Malaysia summoned China’s ambassador over allegedly offensive comments made in a racially charged political conflict, the foreign ministry said Sunday, dpa reports.
The ministry said it asked ambassador Huang Huikang for a meeting Monday to clarify statements he made in a predominantly Chinese district of Kuala Lumpur late last week.
“During the visit, he was interviewed by the media and subsequent media statements resulting from that interview have attracted attention and caused concern to the Malaysian public,” the ministry said.
The ambassador’s statement that Beijing would not tolerate violent demonstrations in Malaysia was seen as a veiled threat during a time of increasing racial tension.
“The Chinese government opposes terrorism and any form of discrimination against races and any form of extremism,” Huang was quoted as saying.
Huang allegedly warned that Beijing would regard such incidents as damaging to bilateral relations.
Police have increased security in a district of central Kuala Lumpur amid persistent rumours that Malay supporters of the government planned to march through the area to protest alleged abuses of Chinese traders.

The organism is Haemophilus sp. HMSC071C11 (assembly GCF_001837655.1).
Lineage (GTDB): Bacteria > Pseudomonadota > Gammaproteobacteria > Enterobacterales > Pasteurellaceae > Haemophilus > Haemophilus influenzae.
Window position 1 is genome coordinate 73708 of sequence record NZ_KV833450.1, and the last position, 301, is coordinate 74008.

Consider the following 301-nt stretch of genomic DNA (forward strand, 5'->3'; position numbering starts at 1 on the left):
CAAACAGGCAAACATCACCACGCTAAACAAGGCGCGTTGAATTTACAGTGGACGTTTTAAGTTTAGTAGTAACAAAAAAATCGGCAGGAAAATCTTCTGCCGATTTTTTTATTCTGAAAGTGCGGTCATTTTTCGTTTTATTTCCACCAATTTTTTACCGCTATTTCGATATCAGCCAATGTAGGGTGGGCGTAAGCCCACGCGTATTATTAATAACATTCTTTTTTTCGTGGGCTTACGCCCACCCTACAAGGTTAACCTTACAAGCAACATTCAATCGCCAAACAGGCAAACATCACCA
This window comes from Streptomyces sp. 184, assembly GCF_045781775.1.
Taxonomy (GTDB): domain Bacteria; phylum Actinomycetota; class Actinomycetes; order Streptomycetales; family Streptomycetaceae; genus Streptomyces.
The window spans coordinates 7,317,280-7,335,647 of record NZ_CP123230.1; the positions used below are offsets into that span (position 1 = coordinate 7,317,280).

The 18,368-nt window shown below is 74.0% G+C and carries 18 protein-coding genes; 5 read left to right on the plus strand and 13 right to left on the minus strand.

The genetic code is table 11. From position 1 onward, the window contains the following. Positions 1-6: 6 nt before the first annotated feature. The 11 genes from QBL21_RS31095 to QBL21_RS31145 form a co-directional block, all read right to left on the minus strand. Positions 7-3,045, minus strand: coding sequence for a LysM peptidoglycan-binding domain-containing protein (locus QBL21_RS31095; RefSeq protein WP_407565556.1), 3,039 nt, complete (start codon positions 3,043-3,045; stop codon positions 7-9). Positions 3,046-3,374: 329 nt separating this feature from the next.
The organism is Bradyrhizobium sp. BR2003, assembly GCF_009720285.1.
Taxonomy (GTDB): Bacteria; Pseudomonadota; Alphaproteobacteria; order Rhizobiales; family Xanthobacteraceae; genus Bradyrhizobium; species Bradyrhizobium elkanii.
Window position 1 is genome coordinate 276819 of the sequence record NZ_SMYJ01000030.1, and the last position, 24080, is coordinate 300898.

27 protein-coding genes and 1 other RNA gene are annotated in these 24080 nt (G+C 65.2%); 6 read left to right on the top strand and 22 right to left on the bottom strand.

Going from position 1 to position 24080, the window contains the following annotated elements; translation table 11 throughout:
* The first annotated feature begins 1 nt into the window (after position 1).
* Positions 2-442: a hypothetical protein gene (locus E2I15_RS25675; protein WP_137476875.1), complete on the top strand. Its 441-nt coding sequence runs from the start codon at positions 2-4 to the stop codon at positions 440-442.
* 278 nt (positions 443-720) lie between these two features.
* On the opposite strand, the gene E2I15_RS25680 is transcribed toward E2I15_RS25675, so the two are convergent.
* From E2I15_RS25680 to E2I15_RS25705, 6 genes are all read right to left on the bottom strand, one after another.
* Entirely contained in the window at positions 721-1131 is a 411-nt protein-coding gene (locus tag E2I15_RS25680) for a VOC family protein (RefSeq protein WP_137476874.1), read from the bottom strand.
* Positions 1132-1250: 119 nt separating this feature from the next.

Nurul Izzah Anwar, daughter of jailed opposition leader Anwar Ibrahim, urged Muslims to unite against efforts of some political sectors to disrupt social harmony.
“The racism we have been seeing belongs to the Stone Age,” she said.
Tens of thousands of pro-government ethnic Malays wearing red shirts gathered in central Kuala Lumpur two weeks ago to show their support for embattled Prime Minister Najib Razak, who is under pressure to resign over corruption allegations.
One group of protesters attempted to barge into predominantly Chinese business districts, but were stopped by police.
The demonstrators accused the ethnic Chinese of disrespecting Malay leaders, including Najib.
Escalating racial rhetoric and rallies are distracting Malaysia from sorely needed social and economic reforms, The Economist said Friday.
The report also said that Malaysia’s Asean neighbors were worried over the risks of serious altercations as more “red shirt” rallies are planned.
“The spats are distracting the government from tricky and badly needed social and economic reforms. They are also worrying ethnically pluralist neighbours, such as Singapore, which frets about infection,” the weekly newspaper said.
Malaysia’s population of 30 million consists of 67.4 per cent Malays and indigenous communities, 24.6 per cent Chinese, 7.3 per cent Indians and 0.7 per cent others, according to the Department of Statistics.
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